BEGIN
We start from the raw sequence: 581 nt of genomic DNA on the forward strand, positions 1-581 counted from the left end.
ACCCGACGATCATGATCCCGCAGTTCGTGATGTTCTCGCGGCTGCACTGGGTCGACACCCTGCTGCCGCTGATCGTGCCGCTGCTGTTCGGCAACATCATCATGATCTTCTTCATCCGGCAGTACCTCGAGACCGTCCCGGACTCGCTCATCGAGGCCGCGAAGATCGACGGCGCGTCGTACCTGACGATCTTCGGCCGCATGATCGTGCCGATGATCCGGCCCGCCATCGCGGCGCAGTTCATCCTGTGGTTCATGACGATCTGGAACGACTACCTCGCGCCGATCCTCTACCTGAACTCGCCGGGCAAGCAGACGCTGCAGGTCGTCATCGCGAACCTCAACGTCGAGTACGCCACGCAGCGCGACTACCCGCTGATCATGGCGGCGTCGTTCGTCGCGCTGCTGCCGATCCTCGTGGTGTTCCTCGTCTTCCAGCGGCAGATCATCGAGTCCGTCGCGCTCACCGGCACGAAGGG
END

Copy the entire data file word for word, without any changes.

We start from the raw sequence: 581 nt of genomic DNA on the forward strand, positions 1-581 counted from the left end.
ACCCGACGATCATGATCCCGCAGTTCGTGATGTTCTCGCGGCTGCACTGGGTCGACACCCTGCTGCCGCTGATCGTGCCGCTGCTGTTCGGCAACATCATCATGATCTTCTTCATCCGGCAGTACCTCGAGACCGTCCCGGACTCGCTCATCGAGGCCGCGAAGATCGACGGCGCGTCGTACCTGACGATCTTCGGCCGCATGATCGTGCCGATGATCCGGCCCGCCATCGCGGCGCAGTTCATCCTGTGGTTCATGACGATCTGGAACGACTACCTCGCGCCGATCCTCTACCTGAACTCGCCGGGCAAGCAGACGCTGCAGGTCGTCATCGCGAACCTCAACGTCGAGTACGCCACGCAGCGCGACTACCCGCTGATCATGGCGGCGTCGTTCGTCGCGCTGCTGCCGATCCTCGTGGTGTTCCTCGTCTTCCAGCGGCAGATCATCGAGTCCGTCGCGCTCACCGGCACGAAGGG